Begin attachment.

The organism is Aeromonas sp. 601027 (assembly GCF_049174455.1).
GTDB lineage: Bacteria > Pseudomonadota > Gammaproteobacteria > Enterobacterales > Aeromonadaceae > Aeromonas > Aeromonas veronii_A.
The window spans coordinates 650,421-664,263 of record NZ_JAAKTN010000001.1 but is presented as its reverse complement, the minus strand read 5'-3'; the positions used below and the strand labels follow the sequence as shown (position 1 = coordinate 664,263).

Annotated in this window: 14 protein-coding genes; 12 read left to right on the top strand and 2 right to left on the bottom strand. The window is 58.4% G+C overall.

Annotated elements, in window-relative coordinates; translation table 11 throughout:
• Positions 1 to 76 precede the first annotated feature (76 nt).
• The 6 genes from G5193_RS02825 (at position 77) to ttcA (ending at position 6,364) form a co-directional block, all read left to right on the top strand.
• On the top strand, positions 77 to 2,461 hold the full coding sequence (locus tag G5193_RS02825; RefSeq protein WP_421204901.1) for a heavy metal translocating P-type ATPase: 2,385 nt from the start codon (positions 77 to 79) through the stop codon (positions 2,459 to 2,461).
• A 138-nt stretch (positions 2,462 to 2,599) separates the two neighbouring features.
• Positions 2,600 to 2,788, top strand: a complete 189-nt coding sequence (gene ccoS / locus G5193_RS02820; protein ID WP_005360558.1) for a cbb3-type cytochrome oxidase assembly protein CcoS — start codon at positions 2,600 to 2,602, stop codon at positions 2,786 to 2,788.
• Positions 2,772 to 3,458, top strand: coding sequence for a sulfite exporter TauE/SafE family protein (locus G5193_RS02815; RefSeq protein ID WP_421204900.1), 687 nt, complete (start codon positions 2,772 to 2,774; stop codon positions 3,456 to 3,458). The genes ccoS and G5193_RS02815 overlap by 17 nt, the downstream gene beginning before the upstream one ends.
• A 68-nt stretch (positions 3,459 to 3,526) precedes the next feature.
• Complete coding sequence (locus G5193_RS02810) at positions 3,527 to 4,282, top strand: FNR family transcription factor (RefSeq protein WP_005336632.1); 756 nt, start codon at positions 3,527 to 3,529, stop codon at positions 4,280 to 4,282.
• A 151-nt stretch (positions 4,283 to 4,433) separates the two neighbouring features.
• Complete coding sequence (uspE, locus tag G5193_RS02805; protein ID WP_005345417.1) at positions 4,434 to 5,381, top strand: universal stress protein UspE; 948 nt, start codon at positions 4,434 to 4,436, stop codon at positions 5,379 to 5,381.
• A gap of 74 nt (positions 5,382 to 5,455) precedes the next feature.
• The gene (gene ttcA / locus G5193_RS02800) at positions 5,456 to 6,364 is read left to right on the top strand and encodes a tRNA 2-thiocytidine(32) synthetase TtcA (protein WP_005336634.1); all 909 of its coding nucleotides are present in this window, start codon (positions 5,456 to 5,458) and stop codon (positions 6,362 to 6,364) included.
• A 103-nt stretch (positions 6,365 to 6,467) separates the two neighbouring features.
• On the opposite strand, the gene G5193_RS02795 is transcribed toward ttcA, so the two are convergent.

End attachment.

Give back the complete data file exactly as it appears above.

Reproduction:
The organism is Aeromonas sp. 601027 (assembly GCF_049174455.1).
GTDB lineage: Bacteria > Pseudomonadota > Gammaproteobacteria > Enterobacterales > Aeromonadaceae > Aeromonas > Aeromonas veronii_A.
The window spans coordinates 650,421-664,263 of record NZ_JAAKTN010000001.1 but is presented as its reverse complement, the minus strand read 5'-3'; the positions used below and the strand labels follow the sequence as shown (position 1 = coordinate 664,263).

Annotated in this window: 14 protein-coding genes; 12 read left to right on the top strand and 2 right to left on the bottom strand. The window is 58.4% G+C overall.

Annotated elements, in window-relative coordinates; translation table 11 throughout:
• Positions 1 to 76 precede the first annotated feature (76 nt).
• The 6 genes from G5193_RS02825 (at position 77) to ttcA (ending at position 6,364) form a co-directional block, all read left to right on the top strand.
• On the top strand, positions 77 to 2,461 hold the full coding sequence (locus tag G5193_RS02825; RefSeq protein WP_421204901.1) for a heavy metal translocating P-type ATPase: 2,385 nt from the start codon (positions 77 to 79) through the stop codon (positions 2,459 to 2,461).
• A 138-nt stretch (positions 2,462 to 2,599) separates the two neighbouring features.
• Positions 2,600 to 2,788, top strand: a complete 189-nt coding sequence (gene ccoS / locus G5193_RS02820; protein ID WP_005360558.1) for a cbb3-type cytochrome oxidase assembly protein CcoS — start codon at positions 2,600 to 2,602, stop codon at positions 2,786 to 2,788.
• Positions 2,772 to 3,458, top strand: coding sequence for a sulfite exporter TauE/SafE family protein (locus G5193_RS02815; RefSeq protein ID WP_421204900.1), 687 nt, complete (start codon positions 2,772 to 2,774; stop codon positions 3,456 to 3,458). The genes ccoS and G5193_RS02815 overlap by 17 nt, the downstream gene beginning before the upstream one ends.
• A 68-nt stretch (positions 3,459 to 3,526) precedes the next feature.
• Complete coding sequence (locus G5193_RS02810) at positions 3,527 to 4,282, top strand: FNR family transcription factor (RefSeq protein WP_005336632.1); 756 nt, start codon at positions 3,527 to 3,529, stop codon at positions 4,280 to 4,282.
• A 151-nt stretch (positions 4,283 to 4,433) separates the two neighbouring features.
• Complete coding sequence (uspE, locus tag G5193_RS02805; protein ID WP_005345417.1) at positions 4,434 to 5,381, top strand: universal stress protein UspE; 948 nt, start codon at positions 4,434 to 4,436, stop codon at positions 5,379 to 5,381.
• A gap of 74 nt (positions 5,382 to 5,455) precedes the next feature.
• The gene (gene ttcA / locus G5193_RS02800) at positions 5,456 to 6,364 is read left to right on the top strand and encodes a tRNA 2-thiocytidine(32) synthetase TtcA (protein WP_005336634.1); all 909 of its coding nucleotides are present in this window, start codon (positions 5,456 to 5,458) and stop codon (positions 6,362 to 6,364) included.
• A 103-nt stretch (positions 6,365 to 6,467) separates the two neighbouring features.
• On the opposite strand, the gene G5193_RS02795 is transcribed toward ttcA, so the two are convergent.